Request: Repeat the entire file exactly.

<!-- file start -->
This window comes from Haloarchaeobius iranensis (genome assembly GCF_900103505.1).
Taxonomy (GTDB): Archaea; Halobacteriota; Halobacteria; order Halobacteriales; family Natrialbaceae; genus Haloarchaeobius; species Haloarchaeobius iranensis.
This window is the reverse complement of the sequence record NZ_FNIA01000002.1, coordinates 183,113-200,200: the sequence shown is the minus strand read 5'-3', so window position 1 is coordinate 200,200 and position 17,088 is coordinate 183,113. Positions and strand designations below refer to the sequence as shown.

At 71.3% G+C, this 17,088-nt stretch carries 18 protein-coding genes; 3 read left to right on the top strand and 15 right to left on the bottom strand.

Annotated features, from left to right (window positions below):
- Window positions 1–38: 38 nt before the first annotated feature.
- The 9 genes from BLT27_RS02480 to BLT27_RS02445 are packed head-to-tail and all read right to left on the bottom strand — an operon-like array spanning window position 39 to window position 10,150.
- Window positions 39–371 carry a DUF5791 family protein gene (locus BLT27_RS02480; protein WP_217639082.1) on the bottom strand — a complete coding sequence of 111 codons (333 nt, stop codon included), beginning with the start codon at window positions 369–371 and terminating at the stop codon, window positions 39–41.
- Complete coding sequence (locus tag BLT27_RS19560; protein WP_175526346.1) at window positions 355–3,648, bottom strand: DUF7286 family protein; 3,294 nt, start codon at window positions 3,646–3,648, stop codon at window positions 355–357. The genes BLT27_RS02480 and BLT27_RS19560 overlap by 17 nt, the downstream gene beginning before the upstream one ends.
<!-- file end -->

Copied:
This window comes from Haloarchaeobius iranensis (genome assembly GCF_900103505.1).
Taxonomy (GTDB): Archaea; Halobacteriota; Halobacteria; order Halobacteriales; family Natrialbaceae; genus Haloarchaeobius; species Haloarchaeobius iranensis.
This window is the reverse complement of the sequence record NZ_FNIA01000002.1, coordinates 183,113-200,200: the sequence shown is the minus strand read 5'-3', so window position 1 is coordinate 200,200 and position 17,088 is coordinate 183,113. Positions and strand designations below refer to the sequence as shown.

At 71.3% G+C, this 17,088-nt stretch carries 18 protein-coding genes; 3 read left to right on the top strand and 15 right to left on the bottom strand.

Annotated features, from left to right (window positions below):
- Window positions 1–38: 38 nt before the first annotated feature.
- The 9 genes from BLT27_RS02480 to BLT27_RS02445 are packed head-to-tail and all read right to left on the bottom strand — an operon-like array spanning window position 39 to window position 10,150.
- Window positions 39–371 carry a DUF5791 family protein gene (locus BLT27_RS02480; protein WP_217639082.1) on the bottom strand — a complete coding sequence of 111 codons (333 nt, stop codon included), beginning with the start codon at window positions 369–371 and terminating at the stop codon, window positions 39–41.
- Complete coding sequence (locus tag BLT27_RS19560; protein WP_175526346.1) at window positions 355–3,648, bottom strand: DUF7286 family protein; 3,294 nt, start codon at window positions 3,646–3,648, stop codon at window positions 355–357. The genes BLT27_RS02480 and BLT27_RS19560 overlap by 17 nt, the downstream gene beginning before the upstream one ends.